The Avicennia–seawater interface is dominated by thick mucilages, comprising the pneumatophore extra cellular matrix (ECM). Avicennia ECMs support the maintenance of osmotic balance between the seawater and inner tissues. A xyloglucan endo-transglycosylase (AM_08706) was uniquely expressed in pneumatophores (TPM = 134.97). These enzymes remodel cell wall hemicellulose molecules and likely help to generate salt-resistant ECMs for Avicennia.
The chemistry of mangrove root environments is highly reducing and rich in hydrogen sulfides and other toxic molecules [31,144]. Furthermore, they are highly anaerobic compared with the root environments of most other angiosperms that are waterlogged in their natural environments. For example, poplar has a robust short-term waterlogging response, invoking hydrological conductance detours in a shift to fermentative metabolism [145]. A. marina root environments are hostile to most angiosperms and necessitate robust molecular defenses by plant roots. Here, we investigated the pneumatophore-specific expression for responsible genes.
The A. marina rhizosphere is an assemblage of microorganisms exchanging nutrient and waste molecules and providing physical, stabilizing interactions for the A. marina pneumatophore system [14]. The A. marina rhizosphere is scantly studied, although microbiome interactions, and potential fauna interactions, have critical roles in A. marina pneumatophores and their greater mangrove ecosystems. The assimilation of other nutrients, especially organic molecules that may require processing for a bioactive form, is likely facilitated by halotolerant pneumatophore microbiome community members [3,14,15]. Uniquely expressed transcripts in pneumatophores included genes predicted with roles in A. marina’s rhizosphere interactions (as detailed in Reference [3], e.g., using purine (nitrogen) transporters and cytokines). An aspartate-semialdehyde dehydrogenase (ASD, AM_32125, EC 1.2.1.11) was uniquely expressed in pneumatophores (TPM = 11.7). The ASD enzyme is not well-conserved in higher plants [146,147,148,149,150,151]; but, its presence indicates potential rhizosphere feeding strategies. The ASD reaction represents a critical branch point in nitrogenous amino acid synthesis with possible involvement in nitrogenous compound transformation in relationship to surrounding microbial producers. It forms an early branch point in the biosynthetic pathway to lysine, methionine, leucine, and isoleucine from aspartate. The ASD also synthesizes microbial cell wall constituents, including diaminopimelate. Neighboring microbes may feed A. marina nitrogenous compounds with a payback of more complex molecular building blocks for specialized cell walls as in other plants [152,153,154,155]. Additionally, the biosynthesis of steroids and steroid precursor molecules was also prominently highlighted in our root-specific KEGG analyses, and these may form the building blocks for microbe–host communication in A. marina’s rhizosphere.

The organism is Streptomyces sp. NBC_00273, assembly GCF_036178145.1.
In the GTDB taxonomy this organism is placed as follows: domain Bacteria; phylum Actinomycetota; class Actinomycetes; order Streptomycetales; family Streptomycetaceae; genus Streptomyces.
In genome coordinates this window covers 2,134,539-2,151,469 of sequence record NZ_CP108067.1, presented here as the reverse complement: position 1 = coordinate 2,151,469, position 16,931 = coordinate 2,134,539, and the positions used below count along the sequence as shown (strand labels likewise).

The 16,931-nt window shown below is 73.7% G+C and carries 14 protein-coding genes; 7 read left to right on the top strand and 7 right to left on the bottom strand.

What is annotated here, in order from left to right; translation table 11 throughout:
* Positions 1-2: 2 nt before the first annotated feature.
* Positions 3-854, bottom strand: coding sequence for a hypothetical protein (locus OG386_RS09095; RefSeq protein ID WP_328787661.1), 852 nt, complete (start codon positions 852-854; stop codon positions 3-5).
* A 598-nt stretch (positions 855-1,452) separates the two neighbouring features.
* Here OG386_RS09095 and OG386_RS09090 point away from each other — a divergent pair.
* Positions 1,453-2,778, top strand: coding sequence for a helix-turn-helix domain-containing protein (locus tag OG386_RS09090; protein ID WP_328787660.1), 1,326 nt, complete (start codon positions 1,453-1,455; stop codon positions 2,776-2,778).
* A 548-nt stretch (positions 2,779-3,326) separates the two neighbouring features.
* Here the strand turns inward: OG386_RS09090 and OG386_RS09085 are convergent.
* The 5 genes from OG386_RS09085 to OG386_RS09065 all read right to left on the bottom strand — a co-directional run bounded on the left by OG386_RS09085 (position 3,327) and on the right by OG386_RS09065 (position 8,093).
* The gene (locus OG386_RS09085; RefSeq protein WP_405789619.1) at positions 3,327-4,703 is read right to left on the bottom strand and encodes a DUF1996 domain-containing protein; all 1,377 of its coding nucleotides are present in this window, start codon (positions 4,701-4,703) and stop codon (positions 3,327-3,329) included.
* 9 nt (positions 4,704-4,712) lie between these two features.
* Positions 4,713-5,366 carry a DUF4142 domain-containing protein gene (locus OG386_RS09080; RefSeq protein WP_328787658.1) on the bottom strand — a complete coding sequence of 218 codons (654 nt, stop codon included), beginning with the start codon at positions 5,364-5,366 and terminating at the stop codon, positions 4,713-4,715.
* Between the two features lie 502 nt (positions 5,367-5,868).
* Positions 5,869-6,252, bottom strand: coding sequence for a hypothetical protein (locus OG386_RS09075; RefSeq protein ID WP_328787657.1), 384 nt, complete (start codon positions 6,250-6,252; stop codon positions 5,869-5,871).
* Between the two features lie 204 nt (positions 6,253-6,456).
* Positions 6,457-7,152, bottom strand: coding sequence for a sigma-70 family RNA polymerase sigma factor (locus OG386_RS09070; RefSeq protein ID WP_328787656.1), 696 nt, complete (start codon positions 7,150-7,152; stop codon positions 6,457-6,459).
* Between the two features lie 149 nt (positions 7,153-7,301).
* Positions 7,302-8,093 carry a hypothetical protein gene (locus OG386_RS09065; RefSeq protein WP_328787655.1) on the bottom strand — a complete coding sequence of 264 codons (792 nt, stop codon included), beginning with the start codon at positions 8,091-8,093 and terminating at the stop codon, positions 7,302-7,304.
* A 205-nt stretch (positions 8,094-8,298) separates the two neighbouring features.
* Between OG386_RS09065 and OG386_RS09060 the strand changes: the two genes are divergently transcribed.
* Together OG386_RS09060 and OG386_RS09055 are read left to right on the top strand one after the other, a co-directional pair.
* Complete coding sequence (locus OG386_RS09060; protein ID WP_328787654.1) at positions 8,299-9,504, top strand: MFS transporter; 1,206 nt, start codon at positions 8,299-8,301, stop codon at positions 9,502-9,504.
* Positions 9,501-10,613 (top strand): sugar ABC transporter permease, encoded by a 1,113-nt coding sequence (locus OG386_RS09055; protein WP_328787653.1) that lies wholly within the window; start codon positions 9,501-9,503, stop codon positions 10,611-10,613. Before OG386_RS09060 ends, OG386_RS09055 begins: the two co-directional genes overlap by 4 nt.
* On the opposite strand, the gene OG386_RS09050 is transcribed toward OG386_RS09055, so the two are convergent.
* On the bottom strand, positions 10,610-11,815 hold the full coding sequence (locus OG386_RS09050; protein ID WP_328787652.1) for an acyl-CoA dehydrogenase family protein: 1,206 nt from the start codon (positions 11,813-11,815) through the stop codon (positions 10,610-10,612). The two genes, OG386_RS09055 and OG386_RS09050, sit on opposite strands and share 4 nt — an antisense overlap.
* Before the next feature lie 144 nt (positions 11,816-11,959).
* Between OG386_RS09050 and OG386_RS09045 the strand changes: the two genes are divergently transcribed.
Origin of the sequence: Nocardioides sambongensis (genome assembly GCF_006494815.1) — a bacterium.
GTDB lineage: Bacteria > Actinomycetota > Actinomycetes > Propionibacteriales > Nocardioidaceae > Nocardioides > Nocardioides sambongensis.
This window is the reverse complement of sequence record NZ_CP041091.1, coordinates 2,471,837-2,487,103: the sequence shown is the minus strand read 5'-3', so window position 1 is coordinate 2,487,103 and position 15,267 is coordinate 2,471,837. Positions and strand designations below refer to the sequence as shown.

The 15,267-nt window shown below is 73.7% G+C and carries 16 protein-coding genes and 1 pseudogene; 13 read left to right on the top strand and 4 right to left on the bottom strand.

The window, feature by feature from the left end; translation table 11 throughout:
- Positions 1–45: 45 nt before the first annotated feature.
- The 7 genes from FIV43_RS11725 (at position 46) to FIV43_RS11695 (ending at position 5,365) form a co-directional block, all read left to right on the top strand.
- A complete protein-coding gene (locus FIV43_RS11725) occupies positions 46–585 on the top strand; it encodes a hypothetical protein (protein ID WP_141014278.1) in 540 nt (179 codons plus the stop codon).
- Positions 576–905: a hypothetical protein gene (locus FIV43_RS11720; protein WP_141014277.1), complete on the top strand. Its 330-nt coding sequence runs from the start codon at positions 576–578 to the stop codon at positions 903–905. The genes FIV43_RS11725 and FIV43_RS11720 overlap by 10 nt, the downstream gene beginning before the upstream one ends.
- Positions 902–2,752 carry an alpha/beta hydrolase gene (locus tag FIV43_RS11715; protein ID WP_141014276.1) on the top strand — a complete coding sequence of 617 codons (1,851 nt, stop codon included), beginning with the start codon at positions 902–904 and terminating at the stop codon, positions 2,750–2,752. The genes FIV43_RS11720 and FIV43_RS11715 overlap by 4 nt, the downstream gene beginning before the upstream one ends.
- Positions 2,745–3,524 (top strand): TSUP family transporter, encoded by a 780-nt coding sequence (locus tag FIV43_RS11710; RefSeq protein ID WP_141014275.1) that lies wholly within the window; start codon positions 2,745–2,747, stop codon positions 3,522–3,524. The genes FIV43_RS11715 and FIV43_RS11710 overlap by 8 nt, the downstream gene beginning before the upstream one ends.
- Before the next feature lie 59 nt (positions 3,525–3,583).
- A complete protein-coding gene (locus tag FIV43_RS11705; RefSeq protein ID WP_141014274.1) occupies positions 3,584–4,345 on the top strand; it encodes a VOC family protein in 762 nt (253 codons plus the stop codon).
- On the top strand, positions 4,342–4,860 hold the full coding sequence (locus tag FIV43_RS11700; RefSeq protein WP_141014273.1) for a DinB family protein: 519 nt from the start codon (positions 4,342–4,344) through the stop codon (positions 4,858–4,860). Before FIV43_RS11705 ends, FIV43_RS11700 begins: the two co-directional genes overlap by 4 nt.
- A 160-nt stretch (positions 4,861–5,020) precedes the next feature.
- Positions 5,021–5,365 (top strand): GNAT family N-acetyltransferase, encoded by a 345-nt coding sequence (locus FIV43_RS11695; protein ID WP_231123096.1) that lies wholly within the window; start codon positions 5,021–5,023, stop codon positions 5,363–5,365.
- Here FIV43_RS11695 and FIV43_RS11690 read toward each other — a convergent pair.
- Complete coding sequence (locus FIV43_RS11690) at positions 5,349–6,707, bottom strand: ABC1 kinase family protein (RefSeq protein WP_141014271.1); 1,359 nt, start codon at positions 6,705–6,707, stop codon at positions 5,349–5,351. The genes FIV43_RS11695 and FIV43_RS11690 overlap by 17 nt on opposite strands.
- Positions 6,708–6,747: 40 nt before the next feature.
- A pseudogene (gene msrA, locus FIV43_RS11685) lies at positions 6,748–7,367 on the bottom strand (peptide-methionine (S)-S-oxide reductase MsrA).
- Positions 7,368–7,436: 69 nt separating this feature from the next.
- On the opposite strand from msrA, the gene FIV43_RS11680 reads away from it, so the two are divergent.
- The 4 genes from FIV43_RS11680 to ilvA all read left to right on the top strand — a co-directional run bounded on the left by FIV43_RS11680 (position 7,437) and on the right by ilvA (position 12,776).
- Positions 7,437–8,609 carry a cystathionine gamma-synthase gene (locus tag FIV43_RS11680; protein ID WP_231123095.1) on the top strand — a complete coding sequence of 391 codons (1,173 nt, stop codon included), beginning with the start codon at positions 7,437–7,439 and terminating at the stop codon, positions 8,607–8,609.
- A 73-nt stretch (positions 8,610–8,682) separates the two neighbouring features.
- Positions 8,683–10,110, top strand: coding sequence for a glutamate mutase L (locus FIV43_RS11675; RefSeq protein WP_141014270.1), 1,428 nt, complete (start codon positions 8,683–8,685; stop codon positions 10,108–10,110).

Protein-L-isoaspartate O-methyltransferase (AM_26147; EC:2.1.1.77) was highly expressed in pneumatophores (TPM = 110.9); PRIM proteins in Arabidopsis thaliana respond to salt and other abiotic stress [156]. Arabidopsis PRIMs promote seed longevity and germination vigor; however, a similar role in A. marina was not supported by our transcriptomic evidence. MTs are crucial components of the cellular antioxidant network [18,157]. Transgenic experiments using A. marina MTs in E. coli have considerably boosted its antioxidant capacity [119]. Our data suggest that the expression of these proteins should be considered the primary defense mechanism of A. marina against oxidative stress in each of the five tissues we sampled and in leaf tissues from cultivars in the Indian and Pacific oceans.
Although MTs were shared, high-expression outliers in most samples, a variety of other putative antioxidant genes were also highly expressed. A glutathione S-transferase (GST) transcript had relatively high expression (TPM = 4759) in pneumatophores. We previously reported the relatively high copy number of GSTs in coastal photosynthetic microbes [158]; the duplication and increased expression of GSTs may also facilitate coastal habitation. Protein families in the GO term ‘Hydroquinone:oxygen oxidoreductase activity’ were uniquely enriched in pneumatophores (Z-score = 7.69, FDR-corr. p = 0.00079). Quinone cofactors are crucial components of redox cycling; many quinone derivatives can form a redox cycle in conjunction with glutathione to generate oxygen [159]. Salt accelerates oxidative stress, and the salinity in the Red Sea can reach 40.5–41.8 ppt [13]. Strong redox buffer cycles, such as the quinone regeneration processed detected in our enrichment analysis, are necessary for oxidative stability at the tide-delimited border between anoxia and hyperoxia in A. marina pneumatophores.

3.8. Comparison of A. marina Transcriptomes across Geographies and Climates